Leksell Top 25 - Meningioma
Aurelia Kollová, Roman Liščák, Josef Novotný Jr., Vilibald Vladyka, Gabriela Šimonová, and Ladislava Janoušková
Meningioma is the most frequent benign tumor treated with Gamma Knife surgery (GKS); however, the assessment of its efficacy and safety in slow-growing tumors is an ongoing process, requiring analysis of long-term results.
Three hundred sixty-eight patients harboring 400 meningiomas treated between 1992 and 1999 at Na Homolce Hospital were evaluated. The median patient age was 57 years (range 18–84 years). The median tumor volume was 4.4 cm3 (range 0.11–44.9 cm3). The median tumor margin dose to the 50% isodose line was 12.55 Gy (range 6.5–24 Gy). Descriptive analysis was performed in 331 patients (90%); 325 patients had a follow-up longer than 24 months (median 60 months), and six patients were included because of posttreatment complications. The volume of treated tumors decreased in 248 cases (69.7%), remained the same in 99 (27.8%), and increased in nine (2.5%). The actuarial tumor control rate was 97.9% at 5 years post-GKS. Perilesional edema after radiosurgery was confirmed on neuroim-aging in 51 patients (15.4%). The temporary and permanent morbidity rates after radiosurgery were 10.2 and 5.7%, respectively.
A significantly higher incidence of tumor volume increase was observed in men compared with women and in tumors treated with a margin dose lower than 12 Gy. Significant risk factors for edema included an age greater than 60 years, no previous surgery, perilesional edema before radiosurgery, a tumor volume greater than 10 cm3, a tumor location in the anterior fossa, and a margin dose greater than 16 Gy.
Stereotactic radiosurgery is a safe method of treatment for meningiomas. A minimum margin dose of 12 to 16 Gy seems to represent the therapeutic window for benign meningiomas with a high tumor control rate in a mid-term follow-up period.
Josef Novotný Jr., Aurelia Kollová, and Roman Liščák
This study was focused on the development of models with which to predict the occurrence of intracranial edema after Gamma Knife surgery (GKS) of meningiomas, based on clinical and imaging data collected in a large group of patients.
Data in 368 patients with 381 meningiomas treated using the Leksell Gamma Knife unit were analyzed. Follow up of more than 24 months was available in 331 patients (90%); this time period ranged from 24 to 120 months (median 51 months). The actuarial tumor control rate was 97.9% at 5 years. Perilesional edema after GKS was radiologically confirmed in 51 patients (15.4%) and 32 of them (9.7%) were symptomatic; symptoms were temporary in 23 (6.9%) and permanent in nine (2.7%). Ten different factors were proposed as potential predictors for the occurrence of the intracranial edema after GKS: patient's sex, patient's age, previous surgery, edema before GKS treatment, lobulated margin of meningioma, heterogeneous appearance of the tumor, tumor volume, tumor location, maximum dose to the tumor, and dose to the tumor margin. To identify factors having influence on edema occurrence, univariate and multivariate statistical analyses were performed.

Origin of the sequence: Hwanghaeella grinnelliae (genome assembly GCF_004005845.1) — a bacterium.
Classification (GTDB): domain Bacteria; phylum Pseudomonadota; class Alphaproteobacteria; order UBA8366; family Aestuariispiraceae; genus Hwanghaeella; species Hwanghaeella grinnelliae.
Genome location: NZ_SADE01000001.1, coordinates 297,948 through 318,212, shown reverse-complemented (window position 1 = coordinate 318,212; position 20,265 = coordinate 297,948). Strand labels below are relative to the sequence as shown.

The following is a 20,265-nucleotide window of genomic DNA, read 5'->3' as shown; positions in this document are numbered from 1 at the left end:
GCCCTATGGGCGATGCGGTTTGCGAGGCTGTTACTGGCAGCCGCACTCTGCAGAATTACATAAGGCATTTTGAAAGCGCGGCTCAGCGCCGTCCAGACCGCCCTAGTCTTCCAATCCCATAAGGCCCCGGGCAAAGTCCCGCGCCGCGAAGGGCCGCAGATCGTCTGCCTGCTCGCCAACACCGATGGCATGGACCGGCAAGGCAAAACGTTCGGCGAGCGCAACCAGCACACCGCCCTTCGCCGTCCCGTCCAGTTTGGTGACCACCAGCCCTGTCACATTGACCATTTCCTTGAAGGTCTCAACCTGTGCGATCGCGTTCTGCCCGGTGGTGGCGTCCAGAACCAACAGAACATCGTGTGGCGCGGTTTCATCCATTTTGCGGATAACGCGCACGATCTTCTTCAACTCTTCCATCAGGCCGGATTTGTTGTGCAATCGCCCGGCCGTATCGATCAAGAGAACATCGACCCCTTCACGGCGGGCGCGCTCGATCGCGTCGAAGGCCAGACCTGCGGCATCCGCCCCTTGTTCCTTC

There was a significant difference in the incidence of edema for different patient age groups and a significantly higher incidence of edema occurrence in patients in whom no surgical procedure was performed before GKS, those with edema present before GKS, those with a tumor volume larger than 10 cm3, those in whom the tumor was located in the anterior fossa, those in whom the maximum dose to the tumor was higher than 30 Gy, and for different tumor margin doses. A binary logistic regression multifactorial prediction model was used to identify the following significant factors to predict of edema occurrence after GKS: previous surgery, edema before the treatment, tumor volume, tumor location, and tumor margin dose.
Based on these models estimates of the occurrence of edema after the GKS can be made, and consequently treatment parameters can be adjusted to reduce the occurrence of edema. These results may provide grounds for additional patient care such as more frequent follow up or possibly administration of steroids.